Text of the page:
After having had some problems while trying to upgrade Magento 2, or when installing new modules, I often find the suggestion of "using Composer" to do it.

However, as a designer (not really a developer) when I search about it on the internet, I find articles that describe advanced stuff, all sort of details assuming I know what it's all about, which unfortunately is not the case.

Is Composer installed on my local machine? Or in the server? Will it help upgrading / installing new modules?

I do not fear the command lines but I just don't get the general picture yet. Do I need to dig deep in the server to have it working?



2 Answers 2


Composer is an application package manager. It is an application that needs to be installed on your local machine. When used, it gathers, installs, and autoloads into the framework all the various dependencies required to operate the site (such as libraries, the Magento core codebase, and other frameworks required to operate a Magento 2 site). You can also use it to manage your own modules/themes as packages if desired.

Once installed, it can be run in the command-line in any directory that contains a valid composer.json or composer.lock file. In the Magento 2 codebase these files are located in docroot.

There are two composer commands in common use. composer install and composer update. The command composer update will read the composer.json file and go through each item in it and check the various remote packages (you'll need some keys to access repo.magento.com (the place online where magento 2 core code packages are hosted), these can be obtained via a free Magento account).

If everything checks out, the composer update command will create a new file composer.lock. This file contains a snapshot of all the various packages along with their version numbers that have been installed by composer update. It it recommended to submit the lock file into version control.

If a composer.lock file is present, you can run composer install and it'll just read the lock file and install from there. This can help as if minor updates are issues to packages, developers can be using slightly different versions of packages depending on when they ran composer update. If a lock file is present and each developer runs composer install they'll be using the same package versions.

In summary, go to Magento 2 docroot and look for a composer.lock file. If it's there just run composer install (and enter keys if/when prompted). If it's not there then run composer update and then don't forget to submit the new composer.lock file to your version control system.

Once composer has downloaded and installed all the packages, you will have a vendor folder in your docroot. This contains all framework dependencies and the core Magento 2 codebase. If you're using composer, your app/code folder should only contain new modules not part of the Magento 2 core framework.

Now when it comes time to upgrade Magento, because everything is managed by composer it's a matter of changing the version number in the composer.json file and running composer update to have composer manage all the required packages, pull them down from their remote repositories, install them, and create a new composer.lock file that records all the new installed packages.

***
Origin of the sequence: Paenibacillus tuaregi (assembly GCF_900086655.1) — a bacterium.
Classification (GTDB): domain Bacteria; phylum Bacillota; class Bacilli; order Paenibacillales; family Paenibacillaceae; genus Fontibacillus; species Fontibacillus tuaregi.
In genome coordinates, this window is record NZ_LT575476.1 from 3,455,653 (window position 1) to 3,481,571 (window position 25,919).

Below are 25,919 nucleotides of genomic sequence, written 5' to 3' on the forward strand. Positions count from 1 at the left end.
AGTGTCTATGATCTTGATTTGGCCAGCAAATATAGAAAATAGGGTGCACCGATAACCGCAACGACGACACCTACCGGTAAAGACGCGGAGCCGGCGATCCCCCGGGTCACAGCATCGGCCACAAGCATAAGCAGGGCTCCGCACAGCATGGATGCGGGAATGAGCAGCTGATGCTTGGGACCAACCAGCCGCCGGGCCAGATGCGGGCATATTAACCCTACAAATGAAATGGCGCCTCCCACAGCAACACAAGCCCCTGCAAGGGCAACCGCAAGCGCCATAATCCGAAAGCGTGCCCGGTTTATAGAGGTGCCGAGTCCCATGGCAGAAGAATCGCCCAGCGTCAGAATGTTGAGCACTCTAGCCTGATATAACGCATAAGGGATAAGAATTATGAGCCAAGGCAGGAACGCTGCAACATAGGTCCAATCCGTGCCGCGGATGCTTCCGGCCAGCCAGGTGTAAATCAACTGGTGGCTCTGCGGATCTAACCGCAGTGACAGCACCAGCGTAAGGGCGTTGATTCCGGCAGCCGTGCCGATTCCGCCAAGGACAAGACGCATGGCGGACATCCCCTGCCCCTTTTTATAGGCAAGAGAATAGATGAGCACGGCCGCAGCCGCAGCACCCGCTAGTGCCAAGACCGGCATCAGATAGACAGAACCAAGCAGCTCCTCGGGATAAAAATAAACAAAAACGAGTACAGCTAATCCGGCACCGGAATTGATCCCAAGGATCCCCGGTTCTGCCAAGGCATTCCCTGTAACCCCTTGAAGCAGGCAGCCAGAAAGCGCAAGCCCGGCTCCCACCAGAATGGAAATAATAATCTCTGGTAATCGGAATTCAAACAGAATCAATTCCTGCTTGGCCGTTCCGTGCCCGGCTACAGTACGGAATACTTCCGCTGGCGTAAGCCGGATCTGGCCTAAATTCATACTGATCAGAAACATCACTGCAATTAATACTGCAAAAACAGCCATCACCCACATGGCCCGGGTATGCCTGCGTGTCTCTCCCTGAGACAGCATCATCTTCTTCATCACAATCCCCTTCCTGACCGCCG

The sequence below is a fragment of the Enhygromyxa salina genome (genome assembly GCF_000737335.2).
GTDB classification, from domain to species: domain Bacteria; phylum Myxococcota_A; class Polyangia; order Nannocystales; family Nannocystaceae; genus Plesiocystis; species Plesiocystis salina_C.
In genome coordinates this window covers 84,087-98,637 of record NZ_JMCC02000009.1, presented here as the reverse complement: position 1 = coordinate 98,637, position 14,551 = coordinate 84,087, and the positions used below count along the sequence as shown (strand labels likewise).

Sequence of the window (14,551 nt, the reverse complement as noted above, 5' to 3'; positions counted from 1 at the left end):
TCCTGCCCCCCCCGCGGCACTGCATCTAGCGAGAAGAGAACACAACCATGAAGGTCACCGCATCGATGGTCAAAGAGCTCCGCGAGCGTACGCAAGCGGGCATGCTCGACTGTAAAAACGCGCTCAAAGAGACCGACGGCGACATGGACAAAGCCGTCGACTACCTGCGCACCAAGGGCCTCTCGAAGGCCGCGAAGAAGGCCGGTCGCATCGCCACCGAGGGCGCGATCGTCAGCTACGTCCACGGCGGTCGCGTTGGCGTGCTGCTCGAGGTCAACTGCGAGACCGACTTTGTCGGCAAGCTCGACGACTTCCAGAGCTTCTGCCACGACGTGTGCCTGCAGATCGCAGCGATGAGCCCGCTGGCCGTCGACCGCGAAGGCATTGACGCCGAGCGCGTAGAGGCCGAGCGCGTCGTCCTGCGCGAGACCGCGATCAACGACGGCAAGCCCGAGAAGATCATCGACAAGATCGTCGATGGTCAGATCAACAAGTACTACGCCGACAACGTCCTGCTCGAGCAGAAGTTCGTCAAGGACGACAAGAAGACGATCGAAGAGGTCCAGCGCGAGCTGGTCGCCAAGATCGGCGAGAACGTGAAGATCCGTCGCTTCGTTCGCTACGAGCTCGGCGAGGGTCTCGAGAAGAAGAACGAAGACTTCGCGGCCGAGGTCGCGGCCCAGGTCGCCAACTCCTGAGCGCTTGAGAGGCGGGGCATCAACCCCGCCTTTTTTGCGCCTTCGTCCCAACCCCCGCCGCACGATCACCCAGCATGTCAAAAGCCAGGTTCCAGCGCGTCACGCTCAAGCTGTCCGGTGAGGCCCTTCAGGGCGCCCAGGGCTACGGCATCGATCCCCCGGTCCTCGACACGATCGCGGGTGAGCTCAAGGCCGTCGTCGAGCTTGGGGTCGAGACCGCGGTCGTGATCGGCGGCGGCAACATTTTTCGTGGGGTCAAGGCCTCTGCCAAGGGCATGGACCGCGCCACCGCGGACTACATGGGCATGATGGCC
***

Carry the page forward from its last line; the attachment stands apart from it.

• I'd advise against editing the composer.json file because you may introduce a syntax error - just use the composer commands instead (Run php vendor/bin/composer in your Magento docroot to list the most common ones). Aug 2, 2018 at 8:26
  • Interesting and good point that you can use composer commands to add dependencies (ie, composer can edit the JSON to help reduce potential of errors). I'm personally okay editing composer.json as my IDE runs code inspections for valid JSON, and the resulting file goes through a testing process to ensure code submissions are sane. But point taken that it can be easier/safer in some situations to just use composer commands to manage things. Aug 2, 2018 at 10:33
  • Great explanation thanks, so let's say that I have my staging site online (in a remote server). Then I install composer locally in my machine (not the server, but my computer), then I go to a local copy of Magento and work from there? How does it synch with the remote server's staging site then?
    – Peanuts
    Aug 2, 2018 at 17:12
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    @Peanuts you need the composer app installed on each environment. When you run composer install or composer update it'll download required packages from online repositories. I'd recommend against running it on a production server without testing on a local environment as it's likely that you'll need to change the codebase slightly to get things working. Aug 2, 2018 at 17:28
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    Yeah, you'll need SSH (secure shell) access to run the composer commands. Aug 2, 2018 at 18:01

I would just add to @ByteCreation answer:

If you want to install a specific version you just need to change the last number of this command:

composer create-project --repository-url=https://repo.magento.com/ magento/project-community-edition=2.2.5 /installation/directory/path

And answering about using composer for installing modules; it is the easiest way but it modifies vendor and that in some cases is not proper. It depends if you only have 1 store and you don't have any problem with it.

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